The United States is preparing for an Asian century, and its trade policy is following suit. Officials hope that the Trans-Pacific Partnership, a free trade agreement soon to include Japan, will help solidify their economic role in Asia.
North America's dramatic emergence over the past generation as the world's principal supplier of food can be illustrated with a half dozen numbers. During the late 1930s, three of the world's seven major geographic regions supplied virtually all of the grain moving into the world market. Latin America, with exports of nine million metric tons yearly, was the leading food exporter, and grain exports were an important source of foreign exchange earnings. North America and Eastern Europe (including the Soviet Union) were each exporting five million tons yearly. Most of the grain exported from these three regions, principally wheat and corn, went to Western Europe.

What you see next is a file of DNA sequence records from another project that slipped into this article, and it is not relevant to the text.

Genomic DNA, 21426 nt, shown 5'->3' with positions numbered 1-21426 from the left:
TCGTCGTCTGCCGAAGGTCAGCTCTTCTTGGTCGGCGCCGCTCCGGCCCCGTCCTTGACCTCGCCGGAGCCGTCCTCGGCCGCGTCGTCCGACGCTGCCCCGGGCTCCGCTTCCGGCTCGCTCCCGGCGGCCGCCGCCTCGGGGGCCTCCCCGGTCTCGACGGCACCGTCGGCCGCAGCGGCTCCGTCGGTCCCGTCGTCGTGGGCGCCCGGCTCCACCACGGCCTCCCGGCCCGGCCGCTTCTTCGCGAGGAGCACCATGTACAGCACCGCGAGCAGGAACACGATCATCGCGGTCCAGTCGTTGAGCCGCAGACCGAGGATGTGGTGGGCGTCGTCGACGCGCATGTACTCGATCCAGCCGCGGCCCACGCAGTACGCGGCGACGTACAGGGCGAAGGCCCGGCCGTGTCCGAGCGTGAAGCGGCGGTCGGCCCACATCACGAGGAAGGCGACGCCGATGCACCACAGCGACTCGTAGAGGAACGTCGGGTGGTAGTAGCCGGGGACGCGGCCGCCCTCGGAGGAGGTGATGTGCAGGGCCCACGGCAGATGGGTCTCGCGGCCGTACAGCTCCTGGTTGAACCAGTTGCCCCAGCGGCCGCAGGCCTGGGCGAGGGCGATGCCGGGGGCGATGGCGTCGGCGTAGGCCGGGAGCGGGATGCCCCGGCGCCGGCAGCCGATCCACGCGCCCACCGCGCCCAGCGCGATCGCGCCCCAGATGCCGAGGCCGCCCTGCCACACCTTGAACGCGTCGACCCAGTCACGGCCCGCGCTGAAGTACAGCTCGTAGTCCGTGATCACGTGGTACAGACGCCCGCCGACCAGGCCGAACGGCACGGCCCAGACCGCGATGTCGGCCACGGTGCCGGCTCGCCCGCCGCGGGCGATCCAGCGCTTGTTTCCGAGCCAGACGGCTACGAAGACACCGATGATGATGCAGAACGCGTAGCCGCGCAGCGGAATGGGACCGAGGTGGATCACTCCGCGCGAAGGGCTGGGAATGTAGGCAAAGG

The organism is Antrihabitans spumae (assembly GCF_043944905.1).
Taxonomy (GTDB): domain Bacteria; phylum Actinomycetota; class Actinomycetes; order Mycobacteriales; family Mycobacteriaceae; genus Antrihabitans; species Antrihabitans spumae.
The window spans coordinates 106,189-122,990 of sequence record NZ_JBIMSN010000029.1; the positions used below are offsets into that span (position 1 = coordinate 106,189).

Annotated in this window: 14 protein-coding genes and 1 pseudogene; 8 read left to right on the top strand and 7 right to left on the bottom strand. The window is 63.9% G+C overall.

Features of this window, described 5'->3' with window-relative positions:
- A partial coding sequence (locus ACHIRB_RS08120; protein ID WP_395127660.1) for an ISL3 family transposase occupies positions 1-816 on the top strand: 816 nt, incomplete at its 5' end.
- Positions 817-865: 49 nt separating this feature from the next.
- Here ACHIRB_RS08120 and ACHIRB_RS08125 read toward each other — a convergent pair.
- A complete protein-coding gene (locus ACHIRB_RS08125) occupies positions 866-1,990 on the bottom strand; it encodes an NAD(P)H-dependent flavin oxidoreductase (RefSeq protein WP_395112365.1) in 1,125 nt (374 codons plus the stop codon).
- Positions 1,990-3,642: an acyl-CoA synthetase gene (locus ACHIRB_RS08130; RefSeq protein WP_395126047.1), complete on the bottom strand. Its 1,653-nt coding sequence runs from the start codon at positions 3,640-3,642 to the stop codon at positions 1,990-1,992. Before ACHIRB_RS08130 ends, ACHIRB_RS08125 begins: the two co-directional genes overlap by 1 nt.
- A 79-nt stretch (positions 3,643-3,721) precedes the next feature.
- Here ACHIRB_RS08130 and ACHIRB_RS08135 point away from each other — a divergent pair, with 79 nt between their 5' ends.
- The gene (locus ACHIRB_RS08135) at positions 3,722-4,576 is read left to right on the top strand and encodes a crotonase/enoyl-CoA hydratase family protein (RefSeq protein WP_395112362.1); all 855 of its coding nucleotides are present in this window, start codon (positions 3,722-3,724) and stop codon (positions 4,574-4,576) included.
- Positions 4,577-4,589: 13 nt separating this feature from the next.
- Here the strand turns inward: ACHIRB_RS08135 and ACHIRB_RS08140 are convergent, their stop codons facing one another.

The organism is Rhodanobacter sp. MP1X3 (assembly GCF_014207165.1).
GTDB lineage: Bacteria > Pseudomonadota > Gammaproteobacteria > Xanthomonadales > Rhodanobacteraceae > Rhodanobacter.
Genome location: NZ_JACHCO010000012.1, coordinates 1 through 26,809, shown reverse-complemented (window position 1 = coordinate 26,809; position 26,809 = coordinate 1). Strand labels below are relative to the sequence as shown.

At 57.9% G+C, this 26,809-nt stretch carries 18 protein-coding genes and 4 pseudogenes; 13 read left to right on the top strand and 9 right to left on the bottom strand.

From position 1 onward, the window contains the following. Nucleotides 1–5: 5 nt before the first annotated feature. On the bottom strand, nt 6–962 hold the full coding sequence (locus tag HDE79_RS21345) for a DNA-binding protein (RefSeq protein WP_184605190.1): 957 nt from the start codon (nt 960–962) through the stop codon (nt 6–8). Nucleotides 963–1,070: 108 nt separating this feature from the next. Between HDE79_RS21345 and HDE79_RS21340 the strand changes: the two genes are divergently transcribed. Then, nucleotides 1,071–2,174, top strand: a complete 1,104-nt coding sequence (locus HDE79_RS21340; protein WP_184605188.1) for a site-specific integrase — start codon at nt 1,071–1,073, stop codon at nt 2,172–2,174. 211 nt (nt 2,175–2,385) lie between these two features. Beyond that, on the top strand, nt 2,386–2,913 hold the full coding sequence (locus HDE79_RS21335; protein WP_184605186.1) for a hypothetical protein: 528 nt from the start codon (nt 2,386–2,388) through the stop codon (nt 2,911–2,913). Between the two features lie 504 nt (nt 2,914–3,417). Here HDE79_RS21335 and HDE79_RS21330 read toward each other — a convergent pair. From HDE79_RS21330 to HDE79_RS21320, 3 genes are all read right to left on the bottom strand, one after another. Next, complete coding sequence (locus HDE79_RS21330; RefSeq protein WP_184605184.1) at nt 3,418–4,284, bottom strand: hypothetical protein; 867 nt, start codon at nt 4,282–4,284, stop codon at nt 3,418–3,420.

Relations between Canada and the United States have become more strained than at any time in recent memory. There have been many earlier periods of tension, but the policy orientations of the two capitals in late 1981 appear to be far more divergent than in the past. The two governments seem to be on a collision course, in a context that political leaders cannot fully control.